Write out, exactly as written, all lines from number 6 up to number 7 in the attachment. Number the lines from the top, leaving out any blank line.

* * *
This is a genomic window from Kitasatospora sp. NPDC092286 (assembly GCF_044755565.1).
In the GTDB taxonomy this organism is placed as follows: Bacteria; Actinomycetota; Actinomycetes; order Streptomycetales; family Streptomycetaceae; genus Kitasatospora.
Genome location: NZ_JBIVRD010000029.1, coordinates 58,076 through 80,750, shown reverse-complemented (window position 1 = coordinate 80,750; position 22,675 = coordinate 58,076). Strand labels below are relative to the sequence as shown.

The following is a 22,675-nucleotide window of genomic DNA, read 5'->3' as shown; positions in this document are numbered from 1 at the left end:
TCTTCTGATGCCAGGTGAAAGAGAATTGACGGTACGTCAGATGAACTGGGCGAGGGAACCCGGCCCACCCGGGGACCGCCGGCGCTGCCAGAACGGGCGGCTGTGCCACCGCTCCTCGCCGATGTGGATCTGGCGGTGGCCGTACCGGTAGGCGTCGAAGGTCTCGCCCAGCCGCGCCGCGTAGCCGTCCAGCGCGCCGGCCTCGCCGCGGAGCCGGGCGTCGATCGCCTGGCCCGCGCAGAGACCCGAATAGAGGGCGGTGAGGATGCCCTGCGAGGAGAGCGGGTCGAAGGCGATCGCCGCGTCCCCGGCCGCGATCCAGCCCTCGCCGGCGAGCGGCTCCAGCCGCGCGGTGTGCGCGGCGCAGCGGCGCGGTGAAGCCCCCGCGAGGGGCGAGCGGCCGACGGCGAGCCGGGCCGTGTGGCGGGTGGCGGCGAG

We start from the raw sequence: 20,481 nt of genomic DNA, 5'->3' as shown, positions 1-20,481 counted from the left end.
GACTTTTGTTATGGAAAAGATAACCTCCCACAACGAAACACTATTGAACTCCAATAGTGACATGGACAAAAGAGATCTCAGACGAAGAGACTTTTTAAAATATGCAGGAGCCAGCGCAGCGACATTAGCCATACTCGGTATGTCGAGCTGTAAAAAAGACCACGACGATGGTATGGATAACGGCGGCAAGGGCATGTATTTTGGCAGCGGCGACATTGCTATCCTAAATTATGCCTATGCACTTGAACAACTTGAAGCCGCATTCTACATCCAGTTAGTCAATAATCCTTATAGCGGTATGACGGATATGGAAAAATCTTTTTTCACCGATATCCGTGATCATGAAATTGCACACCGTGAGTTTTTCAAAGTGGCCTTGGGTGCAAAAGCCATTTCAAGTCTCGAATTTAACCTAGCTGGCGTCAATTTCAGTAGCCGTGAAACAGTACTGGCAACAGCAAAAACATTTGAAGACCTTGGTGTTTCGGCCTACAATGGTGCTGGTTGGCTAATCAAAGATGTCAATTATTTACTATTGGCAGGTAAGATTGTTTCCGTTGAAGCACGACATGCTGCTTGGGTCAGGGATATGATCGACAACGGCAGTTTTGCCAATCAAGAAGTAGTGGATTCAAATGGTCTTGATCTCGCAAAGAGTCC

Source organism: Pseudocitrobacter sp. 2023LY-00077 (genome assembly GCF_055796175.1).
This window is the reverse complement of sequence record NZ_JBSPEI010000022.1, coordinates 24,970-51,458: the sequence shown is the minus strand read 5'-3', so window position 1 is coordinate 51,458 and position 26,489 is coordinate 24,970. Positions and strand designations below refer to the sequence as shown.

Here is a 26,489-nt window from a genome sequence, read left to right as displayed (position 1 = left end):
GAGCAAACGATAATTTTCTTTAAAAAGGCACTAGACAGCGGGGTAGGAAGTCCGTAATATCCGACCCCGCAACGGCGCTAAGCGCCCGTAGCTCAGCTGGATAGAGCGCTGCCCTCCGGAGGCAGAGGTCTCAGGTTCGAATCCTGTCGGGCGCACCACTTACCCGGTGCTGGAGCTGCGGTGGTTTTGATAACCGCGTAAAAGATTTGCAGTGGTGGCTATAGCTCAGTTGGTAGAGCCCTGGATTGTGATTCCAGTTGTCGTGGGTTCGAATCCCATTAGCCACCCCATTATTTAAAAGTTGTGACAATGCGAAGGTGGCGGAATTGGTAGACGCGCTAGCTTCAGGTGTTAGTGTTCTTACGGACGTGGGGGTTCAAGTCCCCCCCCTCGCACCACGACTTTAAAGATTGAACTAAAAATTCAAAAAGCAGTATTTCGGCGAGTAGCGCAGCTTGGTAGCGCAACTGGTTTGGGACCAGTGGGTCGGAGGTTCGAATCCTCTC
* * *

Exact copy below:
We start from the raw sequence: 20,481 nt of genomic DNA, 5'->3' as shown, positions 1-20,481 counted from the left end.
GACTTTTGTTATGGAAAAGATAACCTCCCACAACGAAACACTATTGAACTCCAATAGTGACATGGACAAAAGAGATCTCAGACGAAGAGACTTTTTAAAATATGCAGGAGCCAGCGCAGCGACATTAGCCATACTCGGTATGTCGAGCTGTAAAAAAGACCACGACGATGGTATGGATAACGGCGGCAAGGGCATGTATTTTGGCAGCGGCGACATTGCTATCCTAAATTATGCCTATGCACTTGAACAACTTGAAGCCGCATTCTACATCCAGTTAGTCAATAATCCTTATAGCGGTATGACGGATATGGAAAAATCTTTTTTCACCGATATCCGTGATCATGAAATTGCACACCGTGAGTTTTTCAAAGTGGCCTTGGGTGCAAAAGCCATTTCAAGTCTCGAATTTAACCTAGCTGGCGTCAATTTCAGTAGCCGTGAAACAGTACTGGCAACAGCAAAAACATTTGAAGACCTTGGTGTTTCGGCCTACAATGGTGCTGGTTGGCTAATCAAAGATGTCAATTATTTACTATTGGCAGGTAAGATTGTTTCCGTTGAAGCACGACATGCTGCTTGGGTCAGGGATATGATCGACAACGGCAGTTTTGCCAATCAAGAAGTAGTGGATTCAAATGGTCTTGATCTCGCAAAGAGTCC